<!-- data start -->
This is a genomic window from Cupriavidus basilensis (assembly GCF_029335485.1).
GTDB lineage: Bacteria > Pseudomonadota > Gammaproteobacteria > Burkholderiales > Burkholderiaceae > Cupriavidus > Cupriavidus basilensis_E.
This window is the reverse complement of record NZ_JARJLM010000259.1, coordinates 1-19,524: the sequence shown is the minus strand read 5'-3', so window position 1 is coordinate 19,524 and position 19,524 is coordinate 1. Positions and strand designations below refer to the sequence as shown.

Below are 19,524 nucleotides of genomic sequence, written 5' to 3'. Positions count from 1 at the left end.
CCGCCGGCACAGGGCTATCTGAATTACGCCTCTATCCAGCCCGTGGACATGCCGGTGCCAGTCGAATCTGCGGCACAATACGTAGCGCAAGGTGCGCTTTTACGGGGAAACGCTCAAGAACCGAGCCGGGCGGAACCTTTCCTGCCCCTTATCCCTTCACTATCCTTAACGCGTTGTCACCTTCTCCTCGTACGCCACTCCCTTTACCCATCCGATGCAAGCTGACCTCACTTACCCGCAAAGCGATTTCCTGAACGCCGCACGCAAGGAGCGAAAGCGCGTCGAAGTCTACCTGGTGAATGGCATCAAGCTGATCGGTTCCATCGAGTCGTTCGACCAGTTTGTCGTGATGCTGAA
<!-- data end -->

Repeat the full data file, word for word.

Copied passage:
This is a genomic window from Cupriavidus basilensis (assembly GCF_029335485.1).
GTDB lineage: Bacteria > Pseudomonadota > Gammaproteobacteria > Burkholderiales > Burkholderiaceae > Cupriavidus > Cupriavidus basilensis_E.
This window is the reverse complement of record NZ_JARJLM010000259.1, coordinates 1-19,524: the sequence shown is the minus strand read 5'-3', so window position 1 is coordinate 19,524 and position 19,524 is coordinate 1. Positions and strand designations below refer to the sequence as shown.

Below are 19,524 nucleotides of genomic sequence, written 5' to 3'. Positions count from 1 at the left end.
CCGCCGGCACAGGGCTATCTGAATTACGCCTCTATCCAGCCCGTGGACATGCCGGTGCCAGTCGAATCTGCGGCACAATACGTAGCGCAAGGTGCGCTTTTACGGGGAAACGCTCAAGAACCGAGCCGGGCGGAACCTTTCCTGCCCCTTATCCCTTCACTATCCTTAACGCGTTGTCACCTTCTCCTCGTACGCCACTCCCTTTACCCATCCGATGCAAGCTGACCTCACTTACCCGCAAAGCGATTTCCTGAACGCCGCACGCAAGGAGCGAAAGCGCGTCGAAGTCTACCTGGTGAATGGCATCAAGCTGATCGGTTCCATCGAGTCGTTCGACCAGTTTGTCGTGATGCTGAA